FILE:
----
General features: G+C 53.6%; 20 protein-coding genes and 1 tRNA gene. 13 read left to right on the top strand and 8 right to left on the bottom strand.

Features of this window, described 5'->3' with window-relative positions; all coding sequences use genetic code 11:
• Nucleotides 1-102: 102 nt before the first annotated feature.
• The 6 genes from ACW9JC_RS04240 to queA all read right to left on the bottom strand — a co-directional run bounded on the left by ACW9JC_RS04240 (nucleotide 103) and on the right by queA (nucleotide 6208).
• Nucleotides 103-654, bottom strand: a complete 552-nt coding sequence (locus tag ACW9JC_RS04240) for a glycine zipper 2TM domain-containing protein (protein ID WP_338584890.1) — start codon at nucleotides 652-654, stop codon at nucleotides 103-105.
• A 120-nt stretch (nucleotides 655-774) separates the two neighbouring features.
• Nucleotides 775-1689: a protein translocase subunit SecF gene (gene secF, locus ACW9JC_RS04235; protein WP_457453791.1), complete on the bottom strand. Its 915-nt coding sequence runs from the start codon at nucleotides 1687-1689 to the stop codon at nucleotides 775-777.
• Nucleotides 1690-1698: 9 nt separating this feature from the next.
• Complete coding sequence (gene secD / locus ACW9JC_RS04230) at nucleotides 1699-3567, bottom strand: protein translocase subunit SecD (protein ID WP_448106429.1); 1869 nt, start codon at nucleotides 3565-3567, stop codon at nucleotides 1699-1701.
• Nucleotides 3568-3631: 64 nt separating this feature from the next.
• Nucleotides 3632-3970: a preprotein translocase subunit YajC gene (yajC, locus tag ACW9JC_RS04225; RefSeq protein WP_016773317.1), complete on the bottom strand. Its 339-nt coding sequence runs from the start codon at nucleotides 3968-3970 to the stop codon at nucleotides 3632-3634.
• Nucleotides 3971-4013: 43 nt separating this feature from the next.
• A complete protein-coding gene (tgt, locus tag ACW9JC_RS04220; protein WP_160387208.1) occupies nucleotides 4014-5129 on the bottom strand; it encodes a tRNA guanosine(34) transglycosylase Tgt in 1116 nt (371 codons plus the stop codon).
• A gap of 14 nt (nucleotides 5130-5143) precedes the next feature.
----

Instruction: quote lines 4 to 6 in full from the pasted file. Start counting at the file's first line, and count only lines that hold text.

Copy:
• The 6 genes from ACW9JC_RS04240 to queA all read right to left on the bottom strand — a co-directional run bounded on the left by ACW9JC_RS04240 (nucleotide 103) and on the right by queA (nucleotide 6208).
• Nucleotides 103-654, bottom strand: a complete 552-nt coding sequence (locus tag ACW9JC_RS04240) for a glycine zipper 2TM domain-containing protein (protein ID WP_338584890.1) — start codon at nucleotides 652-654, stop codon at nucleotides 103-105.
• A 120-nt stretch (nucleotides 655-774) separates the two neighbouring features.